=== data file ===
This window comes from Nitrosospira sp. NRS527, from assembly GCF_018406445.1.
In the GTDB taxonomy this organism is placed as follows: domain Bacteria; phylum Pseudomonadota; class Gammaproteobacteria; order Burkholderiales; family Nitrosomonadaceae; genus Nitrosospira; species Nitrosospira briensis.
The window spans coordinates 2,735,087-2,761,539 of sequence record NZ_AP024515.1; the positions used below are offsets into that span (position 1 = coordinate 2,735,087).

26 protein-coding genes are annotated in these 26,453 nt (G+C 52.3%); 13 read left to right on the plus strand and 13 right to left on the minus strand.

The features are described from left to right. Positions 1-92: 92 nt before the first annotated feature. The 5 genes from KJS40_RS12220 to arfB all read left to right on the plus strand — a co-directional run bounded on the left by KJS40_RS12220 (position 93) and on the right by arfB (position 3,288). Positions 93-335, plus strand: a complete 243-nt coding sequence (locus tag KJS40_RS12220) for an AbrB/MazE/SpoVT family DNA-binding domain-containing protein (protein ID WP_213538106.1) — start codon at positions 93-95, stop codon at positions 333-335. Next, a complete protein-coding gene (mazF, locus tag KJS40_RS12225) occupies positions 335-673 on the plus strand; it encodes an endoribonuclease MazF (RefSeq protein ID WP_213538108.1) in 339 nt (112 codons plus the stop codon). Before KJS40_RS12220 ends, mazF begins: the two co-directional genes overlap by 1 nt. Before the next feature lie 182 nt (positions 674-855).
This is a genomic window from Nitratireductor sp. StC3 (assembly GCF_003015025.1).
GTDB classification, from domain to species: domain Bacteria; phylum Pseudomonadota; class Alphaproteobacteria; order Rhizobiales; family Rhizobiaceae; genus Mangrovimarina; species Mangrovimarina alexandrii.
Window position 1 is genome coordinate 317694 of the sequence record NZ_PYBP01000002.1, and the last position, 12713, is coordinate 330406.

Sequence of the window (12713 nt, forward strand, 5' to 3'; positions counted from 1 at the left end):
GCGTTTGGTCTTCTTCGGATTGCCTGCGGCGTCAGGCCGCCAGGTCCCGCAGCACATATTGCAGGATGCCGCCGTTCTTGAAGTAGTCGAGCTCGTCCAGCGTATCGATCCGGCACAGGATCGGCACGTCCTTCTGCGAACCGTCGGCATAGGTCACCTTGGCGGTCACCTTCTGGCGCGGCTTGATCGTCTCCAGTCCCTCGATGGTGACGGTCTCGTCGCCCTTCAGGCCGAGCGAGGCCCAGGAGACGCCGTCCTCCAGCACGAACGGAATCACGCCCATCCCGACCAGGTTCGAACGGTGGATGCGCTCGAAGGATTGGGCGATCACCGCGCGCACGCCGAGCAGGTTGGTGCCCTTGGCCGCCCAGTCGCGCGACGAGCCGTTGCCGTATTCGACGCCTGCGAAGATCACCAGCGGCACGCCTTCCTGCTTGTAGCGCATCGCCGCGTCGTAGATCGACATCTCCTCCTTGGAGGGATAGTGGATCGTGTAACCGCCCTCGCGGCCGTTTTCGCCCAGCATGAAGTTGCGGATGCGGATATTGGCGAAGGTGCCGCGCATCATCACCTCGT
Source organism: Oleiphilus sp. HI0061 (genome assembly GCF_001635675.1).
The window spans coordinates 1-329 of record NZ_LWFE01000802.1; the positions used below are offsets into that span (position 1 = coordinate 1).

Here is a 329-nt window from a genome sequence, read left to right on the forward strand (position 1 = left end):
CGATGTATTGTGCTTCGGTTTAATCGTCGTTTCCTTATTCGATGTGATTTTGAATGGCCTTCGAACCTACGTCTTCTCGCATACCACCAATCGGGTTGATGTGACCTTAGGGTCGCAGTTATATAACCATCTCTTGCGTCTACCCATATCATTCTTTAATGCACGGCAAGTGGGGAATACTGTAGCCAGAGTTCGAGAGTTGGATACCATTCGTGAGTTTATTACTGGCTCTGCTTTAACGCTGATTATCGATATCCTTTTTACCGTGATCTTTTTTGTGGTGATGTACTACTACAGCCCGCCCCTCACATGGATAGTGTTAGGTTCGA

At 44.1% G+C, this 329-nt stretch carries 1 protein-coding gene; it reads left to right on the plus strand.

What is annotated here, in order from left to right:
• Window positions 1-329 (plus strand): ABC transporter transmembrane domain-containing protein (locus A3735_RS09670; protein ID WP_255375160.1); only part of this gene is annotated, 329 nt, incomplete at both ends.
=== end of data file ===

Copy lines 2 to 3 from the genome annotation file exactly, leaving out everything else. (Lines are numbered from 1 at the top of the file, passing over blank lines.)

In the GTDB taxonomy this organism is placed as follows: domain Bacteria; phylum Pseudomonadota; class Gammaproteobacteria; order Burkholderiales; family Nitrosomonadaceae; genus Nitrosospira; species Nitrosospira briensis.
The window spans coordinates 2,735,087-2,761,539 of sequence record NZ_AP024515.1; the positions used below are offsets into that span (position 1 = coordinate 2,735,087).